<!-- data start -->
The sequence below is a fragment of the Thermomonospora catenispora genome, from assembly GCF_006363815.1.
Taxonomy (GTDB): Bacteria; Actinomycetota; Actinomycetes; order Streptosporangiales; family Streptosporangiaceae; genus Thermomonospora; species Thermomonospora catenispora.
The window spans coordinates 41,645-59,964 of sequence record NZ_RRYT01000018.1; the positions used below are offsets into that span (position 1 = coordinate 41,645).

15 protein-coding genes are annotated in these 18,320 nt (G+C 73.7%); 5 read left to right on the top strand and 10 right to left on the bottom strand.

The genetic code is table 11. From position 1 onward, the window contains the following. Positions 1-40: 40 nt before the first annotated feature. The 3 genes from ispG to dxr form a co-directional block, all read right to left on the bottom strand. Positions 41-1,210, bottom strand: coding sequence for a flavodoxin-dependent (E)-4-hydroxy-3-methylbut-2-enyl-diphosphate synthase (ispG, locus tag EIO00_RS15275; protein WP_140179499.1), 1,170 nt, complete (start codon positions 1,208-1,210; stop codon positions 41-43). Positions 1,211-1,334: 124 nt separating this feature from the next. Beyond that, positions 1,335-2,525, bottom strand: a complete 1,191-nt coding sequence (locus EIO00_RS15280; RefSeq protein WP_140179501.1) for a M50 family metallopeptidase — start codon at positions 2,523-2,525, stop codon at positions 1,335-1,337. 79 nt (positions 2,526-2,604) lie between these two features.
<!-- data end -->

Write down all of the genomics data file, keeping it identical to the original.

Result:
The sequence below is a fragment of the Thermomonospora catenispora genome, from assembly GCF_006363815.1.
Taxonomy (GTDB): Bacteria; Actinomycetota; Actinomycetes; order Streptosporangiales; family Streptosporangiaceae; genus Thermomonospora; species Thermomonospora catenispora.
The window spans coordinates 41,645-59,964 of sequence record NZ_RRYT01000018.1; the positions used below are offsets into that span (position 1 = coordinate 41,645).

15 protein-coding genes are annotated in these 18,320 nt (G+C 73.7%); 5 read left to right on the top strand and 10 right to left on the bottom strand.

The genetic code is table 11. From position 1 onward, the window contains the following. Positions 1-40: 40 nt before the first annotated feature. The 3 genes from ispG to dxr form a co-directional block, all read right to left on the bottom strand. Positions 41-1,210, bottom strand: coding sequence for a flavodoxin-dependent (E)-4-hydroxy-3-methylbut-2-enyl-diphosphate synthase (ispG, locus tag EIO00_RS15275; protein WP_140179499.1), 1,170 nt, complete (start codon positions 1,208-1,210; stop codon positions 41-43). Positions 1,211-1,334: 124 nt separating this feature from the next. Beyond that, positions 1,335-2,525, bottom strand: a complete 1,191-nt coding sequence (locus EIO00_RS15280; RefSeq protein WP_140179501.1) for a M50 family metallopeptidase — start codon at positions 2,523-2,525, stop codon at positions 1,335-1,337. 79 nt (positions 2,526-2,604) lie between these two features.